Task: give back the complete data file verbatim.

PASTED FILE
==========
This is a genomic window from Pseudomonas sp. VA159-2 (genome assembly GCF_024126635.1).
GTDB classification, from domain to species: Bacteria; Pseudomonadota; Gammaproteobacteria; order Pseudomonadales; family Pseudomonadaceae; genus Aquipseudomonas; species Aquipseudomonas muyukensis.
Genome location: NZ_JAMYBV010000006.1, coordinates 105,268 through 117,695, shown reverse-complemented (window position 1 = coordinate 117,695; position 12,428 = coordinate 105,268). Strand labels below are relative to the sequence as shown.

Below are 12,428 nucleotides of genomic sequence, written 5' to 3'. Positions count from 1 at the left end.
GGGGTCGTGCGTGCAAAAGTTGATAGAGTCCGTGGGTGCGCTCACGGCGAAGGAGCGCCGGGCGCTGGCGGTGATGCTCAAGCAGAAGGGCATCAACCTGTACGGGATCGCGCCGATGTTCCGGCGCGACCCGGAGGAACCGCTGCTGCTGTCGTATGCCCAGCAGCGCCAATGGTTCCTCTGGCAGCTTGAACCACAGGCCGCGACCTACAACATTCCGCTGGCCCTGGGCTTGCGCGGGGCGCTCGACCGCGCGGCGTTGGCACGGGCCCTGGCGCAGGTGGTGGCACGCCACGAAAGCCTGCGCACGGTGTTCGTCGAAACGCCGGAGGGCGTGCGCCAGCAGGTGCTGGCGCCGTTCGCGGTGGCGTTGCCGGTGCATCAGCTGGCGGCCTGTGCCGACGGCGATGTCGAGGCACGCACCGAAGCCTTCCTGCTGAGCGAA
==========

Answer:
This is a genomic window from Pseudomonas sp. VA159-2 (genome assembly GCF_024126635.1).
GTDB classification, from domain to species: Bacteria; Pseudomonadota; Gammaproteobacteria; order Pseudomonadales; family Pseudomonadaceae; genus Aquipseudomonas; species Aquipseudomonas muyukensis.
Genome location: NZ_JAMYBV010000006.1, coordinates 105,268 through 117,695, shown reverse-complemented (window position 1 = coordinate 117,695; position 12,428 = coordinate 105,268). Strand labels below are relative to the sequence as shown.

Below are 12,428 nucleotides of genomic sequence, written 5' to 3'. Positions count from 1 at the left end.
GGGGTCGTGCGTGCAAAAGTTGATAGAGTCCGTGGGTGCGCTCACGGCGAAGGAGCGCCGGGCGCTGGCGGTGATGCTCAAGCAGAAGGGCATCAACCTGTACGGGATCGCGCCGATGTTCCGGCGCGACCCGGAGGAACCGCTGCTGCTGTCGTATGCCCAGCAGCGCCAATGGTTCCTCTGGCAGCTTGAACCACAGGCCGCGACCTACAACATTCCGCTGGCCCTGGGCTTGCGCGGGGCGCTCGACCGCGCGGCGTTGGCACGGGCCCTGGCGCAGGTGGTGGCACGCCACGAAAGCCTGCGCACGGTGTTCGTCGAAACGCCGGAGGGCGTGCGCCAGCAGGTGCTGGCGCCGTTCGCGGTGGCGTTGCCGGTGCATCAGCTGGCGGCCTGTGCCGACGGCGATGTCGAGGCACGCACCGAAGCCTTCCTGCTGAGCGAA